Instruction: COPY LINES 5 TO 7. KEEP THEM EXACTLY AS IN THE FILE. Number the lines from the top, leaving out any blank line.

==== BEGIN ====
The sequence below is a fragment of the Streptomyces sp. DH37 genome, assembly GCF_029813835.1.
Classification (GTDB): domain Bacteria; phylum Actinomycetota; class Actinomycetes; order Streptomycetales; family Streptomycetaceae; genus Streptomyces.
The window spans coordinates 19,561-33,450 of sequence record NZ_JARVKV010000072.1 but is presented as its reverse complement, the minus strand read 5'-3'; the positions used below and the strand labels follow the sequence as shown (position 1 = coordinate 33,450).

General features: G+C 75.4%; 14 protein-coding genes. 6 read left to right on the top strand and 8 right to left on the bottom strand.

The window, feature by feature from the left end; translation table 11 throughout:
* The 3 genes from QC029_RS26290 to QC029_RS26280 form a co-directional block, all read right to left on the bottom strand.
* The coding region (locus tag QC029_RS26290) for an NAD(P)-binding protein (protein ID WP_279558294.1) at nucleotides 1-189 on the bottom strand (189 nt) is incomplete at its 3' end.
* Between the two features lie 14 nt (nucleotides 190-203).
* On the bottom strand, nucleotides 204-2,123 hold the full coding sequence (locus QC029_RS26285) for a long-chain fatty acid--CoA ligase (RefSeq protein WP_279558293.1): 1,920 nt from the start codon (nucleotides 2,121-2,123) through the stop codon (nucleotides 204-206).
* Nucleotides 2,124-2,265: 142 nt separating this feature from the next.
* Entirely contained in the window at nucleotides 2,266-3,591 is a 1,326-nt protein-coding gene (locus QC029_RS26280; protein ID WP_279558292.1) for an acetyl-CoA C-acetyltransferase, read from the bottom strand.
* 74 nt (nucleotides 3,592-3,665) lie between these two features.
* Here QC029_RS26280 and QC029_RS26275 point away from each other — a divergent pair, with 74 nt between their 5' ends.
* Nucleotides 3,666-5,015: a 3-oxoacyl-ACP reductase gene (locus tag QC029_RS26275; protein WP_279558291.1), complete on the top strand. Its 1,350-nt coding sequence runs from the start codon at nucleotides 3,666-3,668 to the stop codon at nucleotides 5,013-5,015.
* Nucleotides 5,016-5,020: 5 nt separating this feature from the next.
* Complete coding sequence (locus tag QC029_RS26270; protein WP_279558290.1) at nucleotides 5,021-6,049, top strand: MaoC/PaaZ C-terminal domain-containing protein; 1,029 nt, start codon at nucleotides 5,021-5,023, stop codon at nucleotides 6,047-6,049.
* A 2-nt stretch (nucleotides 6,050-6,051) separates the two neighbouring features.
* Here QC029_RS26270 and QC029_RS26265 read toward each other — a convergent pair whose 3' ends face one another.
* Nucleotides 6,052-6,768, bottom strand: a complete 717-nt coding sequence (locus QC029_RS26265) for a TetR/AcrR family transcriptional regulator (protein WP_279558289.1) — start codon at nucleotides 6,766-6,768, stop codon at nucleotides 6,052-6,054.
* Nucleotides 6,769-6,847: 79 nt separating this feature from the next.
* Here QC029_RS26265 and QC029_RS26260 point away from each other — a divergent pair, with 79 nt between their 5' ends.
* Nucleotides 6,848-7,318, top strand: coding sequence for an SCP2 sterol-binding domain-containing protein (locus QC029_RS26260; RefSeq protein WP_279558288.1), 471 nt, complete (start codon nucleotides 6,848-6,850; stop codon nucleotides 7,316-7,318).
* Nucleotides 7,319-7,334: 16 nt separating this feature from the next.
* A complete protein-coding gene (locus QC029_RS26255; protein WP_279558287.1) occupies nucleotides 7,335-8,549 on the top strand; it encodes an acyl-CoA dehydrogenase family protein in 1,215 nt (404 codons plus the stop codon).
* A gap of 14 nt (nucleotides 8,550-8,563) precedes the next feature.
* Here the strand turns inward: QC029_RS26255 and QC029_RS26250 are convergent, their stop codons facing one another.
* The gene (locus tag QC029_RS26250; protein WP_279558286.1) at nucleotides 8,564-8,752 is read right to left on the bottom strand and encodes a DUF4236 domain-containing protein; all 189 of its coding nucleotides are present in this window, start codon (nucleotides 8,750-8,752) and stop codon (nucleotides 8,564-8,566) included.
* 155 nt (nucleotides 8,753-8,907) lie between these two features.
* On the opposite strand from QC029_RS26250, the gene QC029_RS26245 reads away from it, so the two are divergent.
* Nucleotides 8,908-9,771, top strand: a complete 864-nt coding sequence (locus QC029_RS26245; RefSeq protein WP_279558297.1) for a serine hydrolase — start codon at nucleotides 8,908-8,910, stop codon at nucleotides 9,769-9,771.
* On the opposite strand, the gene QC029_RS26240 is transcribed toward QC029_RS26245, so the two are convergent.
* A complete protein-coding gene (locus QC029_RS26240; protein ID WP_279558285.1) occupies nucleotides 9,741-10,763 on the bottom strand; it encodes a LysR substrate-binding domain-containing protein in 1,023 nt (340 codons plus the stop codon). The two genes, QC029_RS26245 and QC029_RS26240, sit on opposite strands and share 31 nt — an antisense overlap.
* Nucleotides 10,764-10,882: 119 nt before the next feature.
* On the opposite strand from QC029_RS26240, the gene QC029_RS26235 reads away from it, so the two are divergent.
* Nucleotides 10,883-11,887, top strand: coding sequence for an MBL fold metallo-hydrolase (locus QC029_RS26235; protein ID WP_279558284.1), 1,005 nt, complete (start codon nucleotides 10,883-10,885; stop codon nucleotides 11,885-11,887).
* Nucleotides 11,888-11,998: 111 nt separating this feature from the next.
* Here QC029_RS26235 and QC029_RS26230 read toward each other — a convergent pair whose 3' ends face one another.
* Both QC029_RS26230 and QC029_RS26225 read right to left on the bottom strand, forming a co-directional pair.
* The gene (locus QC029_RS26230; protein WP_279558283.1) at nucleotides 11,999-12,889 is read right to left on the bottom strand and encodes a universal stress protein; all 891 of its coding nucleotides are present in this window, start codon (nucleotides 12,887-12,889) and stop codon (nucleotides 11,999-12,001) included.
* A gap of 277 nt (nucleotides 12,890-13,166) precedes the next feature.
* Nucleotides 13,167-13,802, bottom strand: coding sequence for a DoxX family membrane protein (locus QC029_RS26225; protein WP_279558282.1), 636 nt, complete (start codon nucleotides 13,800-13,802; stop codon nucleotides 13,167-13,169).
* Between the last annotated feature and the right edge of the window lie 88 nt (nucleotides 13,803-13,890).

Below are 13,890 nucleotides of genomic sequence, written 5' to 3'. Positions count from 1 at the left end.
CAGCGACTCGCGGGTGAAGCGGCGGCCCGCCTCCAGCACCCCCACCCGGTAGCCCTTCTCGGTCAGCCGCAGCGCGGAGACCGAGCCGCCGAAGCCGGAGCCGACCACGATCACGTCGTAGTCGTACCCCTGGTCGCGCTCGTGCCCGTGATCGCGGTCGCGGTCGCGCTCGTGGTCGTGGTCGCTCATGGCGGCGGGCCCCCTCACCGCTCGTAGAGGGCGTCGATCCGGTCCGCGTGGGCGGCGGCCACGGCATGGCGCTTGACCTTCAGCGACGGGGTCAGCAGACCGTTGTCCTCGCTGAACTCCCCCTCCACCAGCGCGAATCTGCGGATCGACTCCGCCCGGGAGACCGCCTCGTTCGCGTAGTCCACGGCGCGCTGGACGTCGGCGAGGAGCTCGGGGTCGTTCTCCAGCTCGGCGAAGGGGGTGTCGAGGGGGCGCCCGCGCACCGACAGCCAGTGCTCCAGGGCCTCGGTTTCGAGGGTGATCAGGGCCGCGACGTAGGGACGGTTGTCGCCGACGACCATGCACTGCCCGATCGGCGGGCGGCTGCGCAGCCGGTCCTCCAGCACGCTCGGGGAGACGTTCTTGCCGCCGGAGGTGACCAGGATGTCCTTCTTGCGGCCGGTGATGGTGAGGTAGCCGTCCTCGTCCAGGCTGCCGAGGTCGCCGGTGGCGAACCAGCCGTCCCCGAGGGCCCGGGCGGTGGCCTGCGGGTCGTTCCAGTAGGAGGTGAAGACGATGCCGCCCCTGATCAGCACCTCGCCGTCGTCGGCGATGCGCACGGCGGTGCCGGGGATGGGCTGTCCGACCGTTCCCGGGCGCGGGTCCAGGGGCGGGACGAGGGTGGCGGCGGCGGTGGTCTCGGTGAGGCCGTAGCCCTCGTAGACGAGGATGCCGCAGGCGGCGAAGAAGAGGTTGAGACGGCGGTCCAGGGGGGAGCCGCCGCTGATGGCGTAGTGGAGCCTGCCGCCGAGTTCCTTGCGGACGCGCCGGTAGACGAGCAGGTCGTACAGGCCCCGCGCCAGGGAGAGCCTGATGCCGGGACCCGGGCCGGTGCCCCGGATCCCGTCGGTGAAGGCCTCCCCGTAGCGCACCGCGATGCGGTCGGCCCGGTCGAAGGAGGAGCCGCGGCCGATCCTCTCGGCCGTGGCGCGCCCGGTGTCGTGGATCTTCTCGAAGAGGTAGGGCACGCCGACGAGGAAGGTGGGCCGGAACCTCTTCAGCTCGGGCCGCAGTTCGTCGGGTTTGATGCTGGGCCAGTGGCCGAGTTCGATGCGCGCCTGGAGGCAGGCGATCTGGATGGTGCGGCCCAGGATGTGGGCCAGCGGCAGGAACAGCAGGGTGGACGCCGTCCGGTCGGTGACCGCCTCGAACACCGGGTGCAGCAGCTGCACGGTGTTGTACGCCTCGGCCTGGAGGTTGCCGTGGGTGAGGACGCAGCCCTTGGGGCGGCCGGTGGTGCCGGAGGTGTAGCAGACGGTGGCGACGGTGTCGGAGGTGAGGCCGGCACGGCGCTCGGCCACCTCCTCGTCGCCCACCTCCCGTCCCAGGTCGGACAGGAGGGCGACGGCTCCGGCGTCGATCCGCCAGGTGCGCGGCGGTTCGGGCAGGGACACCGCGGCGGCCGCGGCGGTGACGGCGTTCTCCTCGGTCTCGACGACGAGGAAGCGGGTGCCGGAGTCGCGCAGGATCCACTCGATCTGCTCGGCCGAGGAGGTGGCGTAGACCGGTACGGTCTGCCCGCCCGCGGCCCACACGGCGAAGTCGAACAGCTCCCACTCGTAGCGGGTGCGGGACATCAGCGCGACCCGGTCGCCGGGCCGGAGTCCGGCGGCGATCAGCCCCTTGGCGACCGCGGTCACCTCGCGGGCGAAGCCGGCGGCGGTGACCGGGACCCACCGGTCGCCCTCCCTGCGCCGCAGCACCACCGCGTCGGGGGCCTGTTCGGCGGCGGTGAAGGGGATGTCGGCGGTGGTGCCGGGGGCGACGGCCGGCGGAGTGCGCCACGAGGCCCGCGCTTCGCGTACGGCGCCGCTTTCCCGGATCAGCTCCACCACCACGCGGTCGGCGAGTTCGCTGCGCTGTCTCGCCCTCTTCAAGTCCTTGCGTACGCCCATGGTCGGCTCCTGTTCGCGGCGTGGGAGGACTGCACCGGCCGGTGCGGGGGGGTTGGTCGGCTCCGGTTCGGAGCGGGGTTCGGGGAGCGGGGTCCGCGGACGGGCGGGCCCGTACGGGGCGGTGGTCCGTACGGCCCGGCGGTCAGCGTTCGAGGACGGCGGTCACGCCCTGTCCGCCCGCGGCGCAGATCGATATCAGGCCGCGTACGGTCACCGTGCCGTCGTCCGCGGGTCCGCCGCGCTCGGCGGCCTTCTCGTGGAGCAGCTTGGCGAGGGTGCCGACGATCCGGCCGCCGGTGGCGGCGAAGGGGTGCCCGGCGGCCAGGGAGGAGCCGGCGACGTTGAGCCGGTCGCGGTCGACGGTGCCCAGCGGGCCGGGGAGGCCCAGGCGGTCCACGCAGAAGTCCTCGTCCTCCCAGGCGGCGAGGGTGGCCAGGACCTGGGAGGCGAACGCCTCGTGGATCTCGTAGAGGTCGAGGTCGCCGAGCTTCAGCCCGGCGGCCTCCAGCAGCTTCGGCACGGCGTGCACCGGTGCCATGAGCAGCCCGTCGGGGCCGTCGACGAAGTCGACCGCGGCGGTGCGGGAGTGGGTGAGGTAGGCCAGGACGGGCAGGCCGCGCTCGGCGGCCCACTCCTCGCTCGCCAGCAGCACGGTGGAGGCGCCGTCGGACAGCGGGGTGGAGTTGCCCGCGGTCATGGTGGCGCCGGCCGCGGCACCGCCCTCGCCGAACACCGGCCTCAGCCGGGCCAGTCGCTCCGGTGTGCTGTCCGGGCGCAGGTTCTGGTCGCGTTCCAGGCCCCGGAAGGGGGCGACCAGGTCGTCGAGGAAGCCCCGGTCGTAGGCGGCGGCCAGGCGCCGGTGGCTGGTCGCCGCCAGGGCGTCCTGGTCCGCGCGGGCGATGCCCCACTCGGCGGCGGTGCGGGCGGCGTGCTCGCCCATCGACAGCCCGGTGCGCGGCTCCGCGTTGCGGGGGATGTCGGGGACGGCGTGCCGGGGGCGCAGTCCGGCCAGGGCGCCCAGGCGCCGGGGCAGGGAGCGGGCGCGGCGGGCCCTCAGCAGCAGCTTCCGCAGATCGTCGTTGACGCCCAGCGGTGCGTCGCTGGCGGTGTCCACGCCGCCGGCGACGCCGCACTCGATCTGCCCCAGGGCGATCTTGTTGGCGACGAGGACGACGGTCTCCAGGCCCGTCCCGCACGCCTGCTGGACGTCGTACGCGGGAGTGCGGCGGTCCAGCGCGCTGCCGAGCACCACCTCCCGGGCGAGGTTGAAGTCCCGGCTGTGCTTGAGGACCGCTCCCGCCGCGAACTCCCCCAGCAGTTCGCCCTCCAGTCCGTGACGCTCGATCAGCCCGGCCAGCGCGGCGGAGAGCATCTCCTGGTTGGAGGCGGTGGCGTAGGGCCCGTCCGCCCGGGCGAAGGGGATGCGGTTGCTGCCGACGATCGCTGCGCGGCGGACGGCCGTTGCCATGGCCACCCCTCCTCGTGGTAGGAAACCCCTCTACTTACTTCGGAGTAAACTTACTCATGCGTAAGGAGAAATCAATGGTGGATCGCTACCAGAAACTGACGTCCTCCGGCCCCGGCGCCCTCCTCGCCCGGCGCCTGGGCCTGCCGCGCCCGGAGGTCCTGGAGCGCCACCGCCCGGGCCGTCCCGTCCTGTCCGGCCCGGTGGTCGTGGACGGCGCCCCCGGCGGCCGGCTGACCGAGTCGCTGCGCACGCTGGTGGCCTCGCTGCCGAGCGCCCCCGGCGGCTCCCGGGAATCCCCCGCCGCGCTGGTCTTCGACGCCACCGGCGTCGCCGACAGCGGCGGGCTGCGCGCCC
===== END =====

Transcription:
The window, feature by feature from the left end; translation table 11 throughout:
* The 3 genes from QC029_RS26290 to QC029_RS26280 form a co-directional block, all read right to left on the bottom strand.
* The coding region (locus tag QC029_RS26290) for an NAD(P)-binding protein (protein ID WP_279558294.1) at nucleotides 1-189 on the bottom strand (189 nt) is incomplete at its 3' end.